Yellow weather alerts will be in place in North Iceland, East Iceland, Southeast Iceland, and the Central Highlands tonight and tomorrow, Vísir reports. Residents in the Eastfjords and Southeast Iceland are encouraged to secure outdoor furniture.
Storms to hit hardest in East Iceland and Central Highlands
Following some rather untoward weather in Iceland over the past few days, yellow weather alerts will come into effect in North Iceland, East Iceland, Southeast Iceland, and the Central Highlands tonight and tomorrow, Vísir reports. Most of the alerts will take effect tomorrow morning and will be valid until 3 PM Saturday (some alerts will take effect tonight).
The Westfjords, Northeast, and Northwest Iceland will likely see snowfall on mountain roads, with poor visibility and driving conditions; and there will be rain and sleet in the lowlands. East Iceland will experience sharp gusts, with stormy weather on mountain roads, poor visibility, and deteriorating driving conditions until midday tomorrow (“hazardous conditions” for travel). The weather will be at its worst, however, in the Eastfjords and Southeast Iceland – where residents are encouraged to secure outdoor furniture – and in the Central Highlands.
Waiting on summer
The weather is, however, expected to improve around the beginning of June. As noted by Vísir yesterday, meteorology enthusiast Mohammed Emin Kizilkaya recently predicted that residents could expect good weather around the end of the month, for “summer would be on its way to the country.”
In an interview with the hosts of the radio programme Reykjavík síðdegis yesterday, Meteorologist Sigurður Þ. Ragnarsson agreed with Mohammed’s assessment: “It must be said that what he is saying is visible on our maps,” Sigurður observed.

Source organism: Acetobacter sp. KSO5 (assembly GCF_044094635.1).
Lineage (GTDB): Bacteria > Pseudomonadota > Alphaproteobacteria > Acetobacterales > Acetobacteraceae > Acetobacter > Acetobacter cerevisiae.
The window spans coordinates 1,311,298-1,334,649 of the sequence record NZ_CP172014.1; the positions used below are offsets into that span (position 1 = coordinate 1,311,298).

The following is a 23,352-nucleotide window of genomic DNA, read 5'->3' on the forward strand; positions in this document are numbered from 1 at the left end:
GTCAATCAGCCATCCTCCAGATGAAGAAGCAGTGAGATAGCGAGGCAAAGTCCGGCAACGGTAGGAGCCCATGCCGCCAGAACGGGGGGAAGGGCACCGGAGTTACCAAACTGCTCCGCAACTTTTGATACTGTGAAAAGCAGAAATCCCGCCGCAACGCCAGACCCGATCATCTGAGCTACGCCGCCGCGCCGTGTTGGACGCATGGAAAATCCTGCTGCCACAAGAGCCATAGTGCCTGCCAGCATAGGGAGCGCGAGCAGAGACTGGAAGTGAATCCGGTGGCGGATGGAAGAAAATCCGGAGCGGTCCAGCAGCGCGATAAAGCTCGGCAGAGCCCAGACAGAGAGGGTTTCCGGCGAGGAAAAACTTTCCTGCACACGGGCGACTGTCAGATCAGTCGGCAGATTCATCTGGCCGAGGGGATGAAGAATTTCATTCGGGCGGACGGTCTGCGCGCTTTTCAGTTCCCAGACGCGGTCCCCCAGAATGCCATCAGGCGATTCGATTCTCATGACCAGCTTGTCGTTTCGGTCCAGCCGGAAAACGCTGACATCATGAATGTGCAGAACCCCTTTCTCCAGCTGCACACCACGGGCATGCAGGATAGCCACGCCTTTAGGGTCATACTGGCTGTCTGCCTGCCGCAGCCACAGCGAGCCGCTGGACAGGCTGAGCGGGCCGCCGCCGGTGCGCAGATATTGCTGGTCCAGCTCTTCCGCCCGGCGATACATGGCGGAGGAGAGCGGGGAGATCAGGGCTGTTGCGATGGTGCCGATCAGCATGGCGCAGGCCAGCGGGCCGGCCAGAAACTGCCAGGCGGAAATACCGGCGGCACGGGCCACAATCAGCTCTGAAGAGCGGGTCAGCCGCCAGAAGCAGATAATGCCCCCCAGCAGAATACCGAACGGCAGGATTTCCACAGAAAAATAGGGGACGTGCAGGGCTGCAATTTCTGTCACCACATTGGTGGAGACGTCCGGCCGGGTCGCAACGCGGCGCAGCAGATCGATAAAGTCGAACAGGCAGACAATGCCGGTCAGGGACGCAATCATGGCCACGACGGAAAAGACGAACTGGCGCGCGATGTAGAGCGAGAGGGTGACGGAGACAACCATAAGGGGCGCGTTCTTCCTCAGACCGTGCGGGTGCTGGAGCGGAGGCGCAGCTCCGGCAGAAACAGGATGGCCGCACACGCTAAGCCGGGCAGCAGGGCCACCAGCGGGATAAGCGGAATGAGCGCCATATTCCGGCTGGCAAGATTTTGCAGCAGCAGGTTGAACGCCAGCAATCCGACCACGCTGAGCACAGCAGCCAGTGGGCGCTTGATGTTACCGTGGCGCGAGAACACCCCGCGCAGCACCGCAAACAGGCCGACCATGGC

Mohammed predicted that temperatures of up to 25°C could be expected in East Iceland on May 28. “He is also quite right in saying that temperatures in the east will exceed twenty degrees. Not necessarily on May 28, however, but it is likely,” Sigurður commented.
“It’s also right to note,” Sigurður continued, “that this is what we, both myself, Einar Sveinbjörnsson, and others, have been talking about: we’re expecting a good summer and what’s happening is that this high-pressure zone in the south is bringing humid, tropical air. This means that we’ll get westerly winds while this high-pressure zone remains to the south of the country, which further means that weather in East Iceland will be prime.”
No premature celebrations
In the aforementioned interview, Sigurður warned against any premature celebrations of summer: “Because we have to endure Saturday, which will be a day of bad weather, cold and insufferable – but then things will begin to improve. This high-pressure zone is heading over the country, and then we will have sunshine in most if not all parts of the country.”
Sigurður added that the eastern and southern parts of Iceland were looking the most favourable, as far as the forecasts were concerned, for the last days of May. “But it’s an extremely favourable outlook, and it’s in the spirit of what we’ve been talking about. It doesn’t surprise me that now is the time that summer begins – and that it will do so with full force.”
“I would really like to have a summer house in East Iceland as it looks now,” Sigurður concluded by saying.